Four days a week, my kids and I do school at home (the other weekday, we attend an academic group, Classical Conversations). And in the past few months, I have made a special effort to have each day start with some form of Bible reading and/or verse study, plus prayer.

Though I had prayed a lot before starting homeschooling, and though I pray now while engaged in it, I didn't always start our homeschool day with prayer with my children If going to God is the most important thing I should do, and which I want to teach my children, how did I think they were going to learn this if I didn't model the right way? 

Conviction.  We needed to pray each day at the start of school. 

At first it seemed awkward.  "OK, kids, we're going to pray."  They are used to us praying at dinner and before bed, and when someone is sick, but before school?  It was a new thing.  But then I started adding Bible reading, and sometimes including the Bible memory verse from either Classical Conversations or AWANA, the program we do at a local church on Wednesday nights.   It seemed natural to add prayer at the end of the reading and study time.  And it honors God and blesses us to have our focus first on Him.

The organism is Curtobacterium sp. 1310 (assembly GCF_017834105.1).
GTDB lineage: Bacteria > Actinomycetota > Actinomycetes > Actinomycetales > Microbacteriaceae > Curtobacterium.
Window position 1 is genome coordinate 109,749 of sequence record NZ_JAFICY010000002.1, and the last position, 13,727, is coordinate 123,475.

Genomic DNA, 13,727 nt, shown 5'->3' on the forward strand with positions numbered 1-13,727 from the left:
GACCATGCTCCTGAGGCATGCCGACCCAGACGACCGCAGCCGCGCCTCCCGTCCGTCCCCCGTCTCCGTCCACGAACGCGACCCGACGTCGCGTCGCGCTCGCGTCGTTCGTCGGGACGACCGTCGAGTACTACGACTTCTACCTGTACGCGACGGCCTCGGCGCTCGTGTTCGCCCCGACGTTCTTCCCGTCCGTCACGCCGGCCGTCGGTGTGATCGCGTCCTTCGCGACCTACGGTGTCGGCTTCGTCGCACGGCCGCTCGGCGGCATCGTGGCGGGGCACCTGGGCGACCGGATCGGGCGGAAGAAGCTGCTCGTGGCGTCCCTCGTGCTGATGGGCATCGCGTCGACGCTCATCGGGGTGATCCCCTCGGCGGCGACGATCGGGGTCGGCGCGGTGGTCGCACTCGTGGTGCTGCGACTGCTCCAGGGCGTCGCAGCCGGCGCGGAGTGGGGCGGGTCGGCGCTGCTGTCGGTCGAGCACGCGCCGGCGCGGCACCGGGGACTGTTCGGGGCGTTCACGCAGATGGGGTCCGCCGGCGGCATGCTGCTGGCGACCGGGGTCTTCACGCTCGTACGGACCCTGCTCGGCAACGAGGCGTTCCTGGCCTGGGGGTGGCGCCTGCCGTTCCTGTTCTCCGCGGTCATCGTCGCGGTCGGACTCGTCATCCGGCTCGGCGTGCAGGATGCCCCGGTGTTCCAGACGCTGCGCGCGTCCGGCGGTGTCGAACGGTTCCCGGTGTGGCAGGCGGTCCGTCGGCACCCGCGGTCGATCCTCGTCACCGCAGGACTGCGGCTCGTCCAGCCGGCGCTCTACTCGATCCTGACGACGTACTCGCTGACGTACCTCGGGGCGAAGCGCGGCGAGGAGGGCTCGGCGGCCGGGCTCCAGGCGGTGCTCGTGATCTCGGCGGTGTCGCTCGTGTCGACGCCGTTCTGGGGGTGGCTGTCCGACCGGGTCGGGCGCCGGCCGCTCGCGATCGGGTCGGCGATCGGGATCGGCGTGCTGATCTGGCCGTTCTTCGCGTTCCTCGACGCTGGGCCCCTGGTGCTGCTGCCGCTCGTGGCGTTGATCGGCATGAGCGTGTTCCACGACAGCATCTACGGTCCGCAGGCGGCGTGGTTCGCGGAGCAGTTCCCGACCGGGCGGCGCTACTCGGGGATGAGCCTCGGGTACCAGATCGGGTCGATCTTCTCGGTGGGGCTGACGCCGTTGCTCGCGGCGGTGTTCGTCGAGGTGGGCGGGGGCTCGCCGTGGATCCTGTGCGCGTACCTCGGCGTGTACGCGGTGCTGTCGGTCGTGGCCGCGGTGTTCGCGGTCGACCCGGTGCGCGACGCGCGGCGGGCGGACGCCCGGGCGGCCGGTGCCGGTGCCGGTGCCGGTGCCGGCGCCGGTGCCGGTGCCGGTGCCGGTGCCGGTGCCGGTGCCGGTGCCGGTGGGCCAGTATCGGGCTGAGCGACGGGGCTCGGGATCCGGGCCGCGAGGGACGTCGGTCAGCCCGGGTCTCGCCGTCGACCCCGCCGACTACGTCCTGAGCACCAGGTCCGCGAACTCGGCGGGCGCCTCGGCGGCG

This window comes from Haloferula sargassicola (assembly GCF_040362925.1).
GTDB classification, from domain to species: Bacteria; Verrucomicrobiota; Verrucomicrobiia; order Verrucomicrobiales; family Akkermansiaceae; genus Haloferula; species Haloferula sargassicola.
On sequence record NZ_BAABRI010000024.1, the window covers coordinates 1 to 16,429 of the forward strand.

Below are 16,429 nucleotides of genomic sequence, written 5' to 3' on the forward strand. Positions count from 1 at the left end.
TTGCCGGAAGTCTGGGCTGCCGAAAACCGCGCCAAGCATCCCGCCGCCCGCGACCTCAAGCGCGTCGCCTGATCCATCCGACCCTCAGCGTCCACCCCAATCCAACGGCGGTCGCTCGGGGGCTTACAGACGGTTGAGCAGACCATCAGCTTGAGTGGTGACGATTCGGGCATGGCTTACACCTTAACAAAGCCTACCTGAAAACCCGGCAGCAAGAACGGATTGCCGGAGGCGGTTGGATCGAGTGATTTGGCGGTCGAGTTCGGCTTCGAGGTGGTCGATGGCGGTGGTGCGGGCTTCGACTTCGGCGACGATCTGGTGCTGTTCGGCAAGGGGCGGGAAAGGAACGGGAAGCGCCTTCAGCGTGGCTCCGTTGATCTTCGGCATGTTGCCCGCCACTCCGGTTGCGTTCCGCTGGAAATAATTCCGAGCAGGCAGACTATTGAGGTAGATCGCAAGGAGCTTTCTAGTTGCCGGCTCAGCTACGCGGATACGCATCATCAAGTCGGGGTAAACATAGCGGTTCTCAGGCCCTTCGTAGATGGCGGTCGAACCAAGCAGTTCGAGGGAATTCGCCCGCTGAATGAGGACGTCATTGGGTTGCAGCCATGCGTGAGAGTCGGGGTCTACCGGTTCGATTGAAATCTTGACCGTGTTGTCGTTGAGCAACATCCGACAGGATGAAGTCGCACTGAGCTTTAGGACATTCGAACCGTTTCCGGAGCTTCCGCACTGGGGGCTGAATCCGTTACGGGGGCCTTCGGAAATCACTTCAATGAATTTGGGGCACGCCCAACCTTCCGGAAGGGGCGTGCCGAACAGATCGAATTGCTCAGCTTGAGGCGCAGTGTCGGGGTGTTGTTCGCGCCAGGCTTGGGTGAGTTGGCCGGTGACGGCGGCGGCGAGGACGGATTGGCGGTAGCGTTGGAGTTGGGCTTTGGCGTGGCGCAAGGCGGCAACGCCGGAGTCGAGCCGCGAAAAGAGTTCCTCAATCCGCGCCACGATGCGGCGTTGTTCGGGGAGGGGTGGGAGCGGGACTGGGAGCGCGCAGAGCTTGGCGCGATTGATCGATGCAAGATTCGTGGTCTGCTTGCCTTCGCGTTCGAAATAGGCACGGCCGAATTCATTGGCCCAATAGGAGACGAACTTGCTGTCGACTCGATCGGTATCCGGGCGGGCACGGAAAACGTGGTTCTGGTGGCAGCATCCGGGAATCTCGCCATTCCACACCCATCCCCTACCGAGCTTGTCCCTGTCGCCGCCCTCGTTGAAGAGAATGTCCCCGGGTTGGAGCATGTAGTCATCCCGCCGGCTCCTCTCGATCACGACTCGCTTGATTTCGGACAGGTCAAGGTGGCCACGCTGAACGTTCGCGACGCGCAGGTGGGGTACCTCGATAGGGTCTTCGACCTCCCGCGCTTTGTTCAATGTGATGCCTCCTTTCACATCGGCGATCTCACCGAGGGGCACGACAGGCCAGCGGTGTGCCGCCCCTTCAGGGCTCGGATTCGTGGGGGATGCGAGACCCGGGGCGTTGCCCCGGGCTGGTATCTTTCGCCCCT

I'm heartened by how my girls are responding.  They will sometimes pray out loud with me, and other times keep silent.  Sometimes they will remind me to pray for Isaiah and Vilis, and other times will add their own prayers, such as for Japan, or their brother, or others. 

Now for those who are wondering, How does this happen?  How do you homeschool kids of different ages, including a toddler with Down syndrome?  Well, I will discuss some of those details and organizational tips in the future.  Truthfully, there are some days when it is amazing, when everyone appears to listen and Henry hasn't yelled or filled his diaper during the few minutes focused on the Lord.  Other days, the cliche of herding cats come to mind (like the day I left my Bible on the floor during prayer time, and the next thing I heard was Henry ripping out pages!!!).